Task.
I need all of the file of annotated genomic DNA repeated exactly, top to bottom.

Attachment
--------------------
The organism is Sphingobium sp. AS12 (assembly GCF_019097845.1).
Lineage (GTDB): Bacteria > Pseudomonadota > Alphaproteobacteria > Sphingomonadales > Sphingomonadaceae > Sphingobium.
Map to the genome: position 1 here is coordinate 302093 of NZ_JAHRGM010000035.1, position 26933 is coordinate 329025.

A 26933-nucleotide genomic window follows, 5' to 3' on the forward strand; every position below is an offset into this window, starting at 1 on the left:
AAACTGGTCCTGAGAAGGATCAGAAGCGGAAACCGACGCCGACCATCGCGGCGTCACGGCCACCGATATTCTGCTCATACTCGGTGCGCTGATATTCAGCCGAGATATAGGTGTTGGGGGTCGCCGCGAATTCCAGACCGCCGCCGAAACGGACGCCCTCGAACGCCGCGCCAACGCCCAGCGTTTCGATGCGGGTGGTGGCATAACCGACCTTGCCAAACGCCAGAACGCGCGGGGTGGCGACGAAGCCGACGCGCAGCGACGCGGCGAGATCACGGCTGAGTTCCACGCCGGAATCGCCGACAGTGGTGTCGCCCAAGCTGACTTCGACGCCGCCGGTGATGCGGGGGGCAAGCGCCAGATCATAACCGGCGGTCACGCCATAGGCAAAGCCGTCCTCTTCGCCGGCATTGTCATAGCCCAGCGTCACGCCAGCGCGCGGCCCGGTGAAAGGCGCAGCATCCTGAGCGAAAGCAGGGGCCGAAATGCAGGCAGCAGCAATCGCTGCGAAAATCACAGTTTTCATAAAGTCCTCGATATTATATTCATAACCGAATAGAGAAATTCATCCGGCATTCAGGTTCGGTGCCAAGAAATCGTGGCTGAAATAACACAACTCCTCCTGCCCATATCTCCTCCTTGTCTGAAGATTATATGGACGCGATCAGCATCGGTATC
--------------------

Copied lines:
The organism is Sphingobium sp. AS12 (assembly GCF_019097845.1).
Lineage (GTDB): Bacteria > Pseudomonadota > Alphaproteobacteria > Sphingomonadales > Sphingomonadaceae > Sphingobium.
Map to the genome: position 1 here is coordinate 302093 of NZ_JAHRGM010000035.1, position 26933 is coordinate 329025.

A 26933-nucleotide genomic window follows, 5' to 3' on the forward strand; every position below is an offset into this window, starting at 1 on the left:
AAACTGGTCCTGAGAAGGATCAGAAGCGGAAACCGACGCCGACCATCGCGGCGTCACGGCCACCGATATTCTGCTCATACTCGGTGCGCTGATATTCAGCCGAGATATAGGTGTTGGGGGTCGCCGCGAATTCCAGACCGCCGCCGAAACGGACGCCCTCGAACGCCGCGCCAACGCCCAGCGTTTCGATGCGGGTGGTGGCATAACCGACCTTGCCAAACGCCAGAACGCGCGGGGTGGCGACGAAGCCGACGCGCAGCGACGCGGCGAGATCACGGCTGAGTTCCACGCCGGAATCGCCGACAGTGGTGTCGCCCAAGCTGACTTCGACGCCGCCGGTGATGCGGGGGGCAAGCGCCAGATCATAACCGGCGGTCACGCCATAGGCAAAGCCGTCCTCTTCGCCGGCATTGTCATAGCCCAGCGTCACGCCAGCGCGCGGCCCGGTGAAAGGCGCAGCATCCTGAGCGAAAGCAGGGGCCGAAATGCAGGCAGCAGCAATCGCTGCGAAAATCACAGTTTTCATAAAGTCCTCGATATTATATTCATAACCGAATAGAGAAATTCATCCGGCATTCAGGTTCGGTGCCAAGAAATCGTGGCTGAAATAACACAACTCCTCCTGCCCATATCTCCTCCTTGTCTGAAGATTATATGGACGCGATCAGCATCGGTATC